January 12, 2005
Jeb! plan: Destroy Medicaid to save it
Medicaid is essentially health insurance for low income families, children, seniors, and people with disabilities. Like health care costs in general, like private insurance, costs have been going up lately, but a big part of Medicaid cost increases is due to an upsurge in enrollment (pdf), and, in fact, Medicaid costs have risen slower than private health insurance premiums. See, during rough economic times, more folks find themselves in need of this social safety net, so more people are being served, at a less inflationary rate than would be provided privately.
Jeb! illustrates the severity of the Medicaid crisis by playing with percentages. He adds up both state and federal contributions and uses that total to achieve his 25 percent of the state budget fear mongering rhetoric. Medicaid costs are big, but 60 percent of that 25 percent is covered by the feds.
But don’t worry: Jeb! now has a plan to solve the Medicaid “crisis”, and though he’s not really sure what the plan entails, he does know that it will save the state oodles of money, because, well, because patients will get vouchers and HMOs are really great and it’s really unfair to deny them a chance to profit from the suffering of our poor.
Jeb! pooh-poohs the notion that, much like his brother’s Social Security “reform,” this privatization scheme is simply much ado to give cover to the ultimate goal of severe cutbacks or even the complete abolishment of the Medicaid program (with an added bonus of enriching campaign donors in the process), and he really hopes that no one in Florida notices that Tennessee, having started down the road to Medicaid “reform” last year, is in the midst of dropping over three hundred thousand people from it’s Medicaid Tenncare coverage right now.
Jeb! is praying that everything works out, and as soon as his spokesman Dr. Adams locks in some lucrative state Medicaid contracts, he’ll study up on the proposal and share his views with the rest of us.
Gov. Jeb Bush asked state lawmakers Tuesday to overhaul the state's ''unsustainable'' healthcare system for the poor by making it run more like a private insurance plan -- or risk drowning the state in red ink. ......
The plan, one of the most ambitious in the nation, seeks to shift the day-to-day business of managing Medicaid from the state to an as-yet undeveloped pool of insurance companies, health-maintenance organizations and physician networks who would somehow control costs without shortchanging 2.2 million of Florida's poorest and sickest residents now on Medicaid.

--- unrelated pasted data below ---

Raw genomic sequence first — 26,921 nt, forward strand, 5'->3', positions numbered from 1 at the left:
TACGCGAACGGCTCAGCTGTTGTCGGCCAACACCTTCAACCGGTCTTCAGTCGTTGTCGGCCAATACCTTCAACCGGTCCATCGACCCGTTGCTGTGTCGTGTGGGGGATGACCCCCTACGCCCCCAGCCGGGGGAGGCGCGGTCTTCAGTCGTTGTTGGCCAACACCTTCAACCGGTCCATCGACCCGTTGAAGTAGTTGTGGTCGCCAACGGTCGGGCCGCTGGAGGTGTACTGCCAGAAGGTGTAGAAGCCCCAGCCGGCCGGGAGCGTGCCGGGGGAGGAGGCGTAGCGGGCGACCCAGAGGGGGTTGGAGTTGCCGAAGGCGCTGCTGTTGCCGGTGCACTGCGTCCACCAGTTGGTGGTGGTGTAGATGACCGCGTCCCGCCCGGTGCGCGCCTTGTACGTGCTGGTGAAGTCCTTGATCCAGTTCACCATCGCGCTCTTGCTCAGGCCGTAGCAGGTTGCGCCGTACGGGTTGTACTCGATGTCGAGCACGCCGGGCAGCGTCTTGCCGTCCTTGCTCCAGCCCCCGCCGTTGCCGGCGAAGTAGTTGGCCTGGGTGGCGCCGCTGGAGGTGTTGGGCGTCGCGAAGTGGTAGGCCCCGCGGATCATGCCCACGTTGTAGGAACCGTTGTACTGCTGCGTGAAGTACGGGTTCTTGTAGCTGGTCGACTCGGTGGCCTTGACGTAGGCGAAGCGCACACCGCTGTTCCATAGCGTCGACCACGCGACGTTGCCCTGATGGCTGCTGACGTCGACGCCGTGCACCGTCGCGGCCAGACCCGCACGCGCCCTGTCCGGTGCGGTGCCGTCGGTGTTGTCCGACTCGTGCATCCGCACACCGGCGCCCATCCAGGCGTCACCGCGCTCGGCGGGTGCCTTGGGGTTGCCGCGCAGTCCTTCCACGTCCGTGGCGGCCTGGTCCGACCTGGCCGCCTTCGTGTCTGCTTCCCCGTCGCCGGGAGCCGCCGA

Bush said he didn't know whether Medicaid clients would have to pay more money out of pocket for premiums and co-payments nor did he know the cost for the entire program, which would have to be approved by both the state Legislature and the federal government. Regardless, he acknowledged that spending would likely be capped. Right now, Medicaid largely guarantees a host of budget-busting services.
Coupled with the fuzzy details, the plan's strong reliance on the private market worried social-service advocates and Democrats. They say they are concerned that Bush's proposal is a fancy and confusing way to simply cut the program and halt its growth, as Tennessee's governor did Monday, leaving 323,000 people in that state without coverage.
The state Senate's Democratic leader, Les Miller of Tampa, said he didn't have as much faith in corporate America, but noted that something needs to be done to control Medicaid costs, which have ballooned along with private insurance.
''The governor still hasn't addressed the growing trend by large, successful corporations to shift their employee healthcare costs onto Medicaid as a way of boosting their bottom line,'' Miller said. ``He hasn't told us how, in a state still struggling to account for the latest private contracting scandals, the private sector will be held accountable under his plan to privatize Medicaid; and he hasn't told us how this buffet-style plan will significantly save Florida's taxpayers any real money in the long run.''
At it's heart, Bush's proposal is simple: Rather than have 47 different programs to fund, Bush wants to eventually establish three pots of money for care: Basic, catastrophic and enhanced. Each Medicaid recipient would be assigned a ''risk-adjusted'' premium, paid by the state, based on his or her health.
Dr. Nelson L. Adams, a founder of Sunrise-based PhyTrust physicians network, was tapped by Bush to tout the reform Tuesday, but later said he wasn't sure how everything was supposed to work. Adams said he hoped the proposed reform could make it easier for minority-owned networks such as his to provide services to their communities. ''If a patient spoke exclusively Spanish, would the patient be more comfortable with a Spanish-speaking doctor and a network that has an arrangement with Sedano's [supermarkets] instead of Walgreens?'' Adams said.
Reciting a Bible passage, Adams said groups such as his would heed the call to help those to whom little has been given. The reference drew a chuckle out of the devoutly religious Bush.
''I never thought we would have scripture quoted,'' Bush said. ``Why not? We may need it.''
The Kaiser Family Foundation has tons of useful info and background on the state budget problems and Medicaid.Posted by Norwood at January 12, 2005 08:43 AM